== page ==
Gajalakshana, Gajalakṣaṇa, Gaja-lakshana: 2 definitions

Introduction

Introduction:

Gajalakshana means something in Hinduism, Sanskrit. If you want to know the exact meaning, history, etymology or English translation of this term then check out the descriptions on this page. Add your comment or reference to a book if you want to contribute to this summary article.

The Sanskrit term Gajalakṣaṇa can be transliterated into English as Gajalaksana or Gajalakshana, using the IAST transliteration scheme (?).

In Hinduism

Jyotisha (astronomy and astrology)

[«previous next»] — Gajalakshana in Jyotisha glossary
Source: Wisdom Library: Jyotiṣa

Gajalakṣaṇa (गजलक्षण) refers to the “signs of elephants” and is the name of the forty-ninth chapter of the Gārgīyajyotiṣa. It is similar to the 67th chapter of Vārahamihira’s work known as the Bṛhatsaṃhitā. The Gārgīyajyotiṣa is one of the most comprehensive of Garga’s texts and written in the form of a dialogue between Krauṣṭuki (Ṛṣiputra) and Garga discussing astral and other omens, comprising a total of sixty-two chapters (viz., gaja-lakṣaṇa), known as aṅgas and summarized in the Aṅgasamuddiśa (“enumeration of the divisions”, introductory portion).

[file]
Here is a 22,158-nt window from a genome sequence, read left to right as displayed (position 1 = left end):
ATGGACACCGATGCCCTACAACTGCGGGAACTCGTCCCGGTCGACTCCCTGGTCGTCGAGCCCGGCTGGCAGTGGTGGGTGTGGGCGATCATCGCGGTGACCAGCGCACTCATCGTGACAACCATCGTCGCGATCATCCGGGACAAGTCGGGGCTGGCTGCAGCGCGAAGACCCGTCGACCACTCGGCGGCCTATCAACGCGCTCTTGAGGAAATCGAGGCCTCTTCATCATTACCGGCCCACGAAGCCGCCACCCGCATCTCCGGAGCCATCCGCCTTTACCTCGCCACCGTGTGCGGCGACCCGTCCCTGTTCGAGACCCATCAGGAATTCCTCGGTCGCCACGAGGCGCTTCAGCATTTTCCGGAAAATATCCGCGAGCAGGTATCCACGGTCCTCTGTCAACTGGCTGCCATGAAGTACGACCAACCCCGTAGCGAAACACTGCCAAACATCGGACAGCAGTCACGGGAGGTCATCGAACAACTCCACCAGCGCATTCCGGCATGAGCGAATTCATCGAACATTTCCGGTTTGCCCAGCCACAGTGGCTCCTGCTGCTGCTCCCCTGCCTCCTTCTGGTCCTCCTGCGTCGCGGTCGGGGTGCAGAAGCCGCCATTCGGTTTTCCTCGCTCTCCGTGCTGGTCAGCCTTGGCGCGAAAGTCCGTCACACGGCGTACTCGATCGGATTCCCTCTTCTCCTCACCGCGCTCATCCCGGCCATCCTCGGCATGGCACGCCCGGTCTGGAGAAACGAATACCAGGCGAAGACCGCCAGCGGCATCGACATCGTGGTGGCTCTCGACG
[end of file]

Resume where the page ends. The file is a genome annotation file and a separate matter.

Jyotisha book cover
context information

Jyotisha (ज्योतिष, jyotiṣa or jyotish) refers to ‘astronomy’ or “Vedic astrology” and represents the fifth of the six Vedangas (additional sciences to be studied along with the Vedas). Jyotisha concerns itself with the study and prediction of the movements of celestial bodies, in order to calculate the auspicious time for rituals and ceremonies.

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Languages of India and abroad

Sanskrit dictionary

[«previous next»] — Gajalakshana in Sanskrit glossary
Source: Cologne Digital Sanskrit Dictionaries: Aufrecht Catalogus Catalogorum

Gajalakṣaṇa (गजलक्षण) as mentioned in Aufrecht’s Catalogus Catalogorum:—on the characteristics of elephants. Oppert. 2813.
—attributed to Bṛhaspati. Bik. 705. Oudh. Xvi, 148.

context information

Sanskrit, also spelled संस्कृतम् (saṃskṛtam), is an ancient language of India commonly seen as the grandmother of the Indo-European language family (even English!). Closely allied with Prakrit and Pali, Sanskrit is more exhaustive in both grammar and terms and has the most extensive collection of literature in the world, greatly surpassing its sister-languages Greek and Latin.

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